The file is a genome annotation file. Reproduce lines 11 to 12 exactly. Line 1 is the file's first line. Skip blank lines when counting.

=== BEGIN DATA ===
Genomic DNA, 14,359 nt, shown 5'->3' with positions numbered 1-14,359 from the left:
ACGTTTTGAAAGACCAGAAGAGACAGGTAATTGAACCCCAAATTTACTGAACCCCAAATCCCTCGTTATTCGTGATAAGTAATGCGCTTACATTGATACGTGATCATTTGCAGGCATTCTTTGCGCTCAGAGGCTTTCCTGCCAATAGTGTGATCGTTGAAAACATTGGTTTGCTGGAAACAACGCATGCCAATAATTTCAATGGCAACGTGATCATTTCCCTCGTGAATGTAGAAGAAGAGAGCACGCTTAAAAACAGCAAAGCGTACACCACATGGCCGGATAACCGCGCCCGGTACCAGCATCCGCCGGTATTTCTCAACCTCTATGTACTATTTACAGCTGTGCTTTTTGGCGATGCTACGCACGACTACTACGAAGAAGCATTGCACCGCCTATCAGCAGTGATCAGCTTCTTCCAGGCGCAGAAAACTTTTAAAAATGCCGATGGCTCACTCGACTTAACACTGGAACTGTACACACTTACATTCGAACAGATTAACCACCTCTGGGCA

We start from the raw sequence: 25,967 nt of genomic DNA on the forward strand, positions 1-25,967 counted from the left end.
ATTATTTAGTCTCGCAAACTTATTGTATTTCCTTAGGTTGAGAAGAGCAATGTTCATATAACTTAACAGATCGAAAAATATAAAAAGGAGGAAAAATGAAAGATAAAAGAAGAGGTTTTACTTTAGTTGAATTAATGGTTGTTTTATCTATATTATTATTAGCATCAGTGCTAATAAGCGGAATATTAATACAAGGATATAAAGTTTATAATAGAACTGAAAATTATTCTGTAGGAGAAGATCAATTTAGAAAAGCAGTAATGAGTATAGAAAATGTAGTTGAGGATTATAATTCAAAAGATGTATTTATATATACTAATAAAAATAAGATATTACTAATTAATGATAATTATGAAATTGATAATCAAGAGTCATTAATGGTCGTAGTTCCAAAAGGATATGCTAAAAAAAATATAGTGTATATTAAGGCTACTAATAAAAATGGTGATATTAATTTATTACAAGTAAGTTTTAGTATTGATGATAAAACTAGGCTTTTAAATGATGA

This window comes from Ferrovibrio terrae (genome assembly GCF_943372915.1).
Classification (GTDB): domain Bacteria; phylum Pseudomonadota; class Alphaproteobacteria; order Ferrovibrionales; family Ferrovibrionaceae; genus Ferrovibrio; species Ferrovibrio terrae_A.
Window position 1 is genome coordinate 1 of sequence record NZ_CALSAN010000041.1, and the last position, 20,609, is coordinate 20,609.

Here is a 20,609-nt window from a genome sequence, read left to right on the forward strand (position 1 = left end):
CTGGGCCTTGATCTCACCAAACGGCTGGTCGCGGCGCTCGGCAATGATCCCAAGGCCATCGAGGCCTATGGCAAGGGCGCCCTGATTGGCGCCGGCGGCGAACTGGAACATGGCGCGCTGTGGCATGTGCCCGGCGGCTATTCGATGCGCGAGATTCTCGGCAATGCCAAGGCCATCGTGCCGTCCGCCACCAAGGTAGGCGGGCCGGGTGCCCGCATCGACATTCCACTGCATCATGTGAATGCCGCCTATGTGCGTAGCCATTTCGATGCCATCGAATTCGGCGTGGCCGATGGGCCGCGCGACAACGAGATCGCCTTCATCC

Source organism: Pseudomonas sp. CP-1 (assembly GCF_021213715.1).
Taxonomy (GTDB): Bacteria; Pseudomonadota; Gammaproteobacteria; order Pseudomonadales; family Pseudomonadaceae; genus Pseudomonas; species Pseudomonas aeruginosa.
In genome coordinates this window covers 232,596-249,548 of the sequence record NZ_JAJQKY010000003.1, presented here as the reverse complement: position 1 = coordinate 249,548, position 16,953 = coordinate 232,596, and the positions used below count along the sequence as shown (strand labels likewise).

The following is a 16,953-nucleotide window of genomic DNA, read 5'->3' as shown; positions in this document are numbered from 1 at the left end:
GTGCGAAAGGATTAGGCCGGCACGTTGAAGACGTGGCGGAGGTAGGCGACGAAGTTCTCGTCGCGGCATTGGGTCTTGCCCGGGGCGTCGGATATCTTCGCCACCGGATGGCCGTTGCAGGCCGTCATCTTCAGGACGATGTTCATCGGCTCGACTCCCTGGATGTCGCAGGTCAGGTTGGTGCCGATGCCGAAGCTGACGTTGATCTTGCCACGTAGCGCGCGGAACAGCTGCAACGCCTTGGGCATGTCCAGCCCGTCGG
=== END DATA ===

Taxonomy (GTDB): Bacteria; Pseudomonadota; Gammaproteobacteria; order Pseudomonadales; family Pseudomonadaceae; genus Pseudomonas; species Pseudomonas aeruginosa.
In genome coordinates this window covers 232,596-249,548 of the sequence record NZ_JAJQKY010000003.1, presented here as the reverse complement: position 1 = coordinate 249,548, position 16,953 = coordinate 232,596, and the positions used below count along the sequence as shown (strand labels likewise).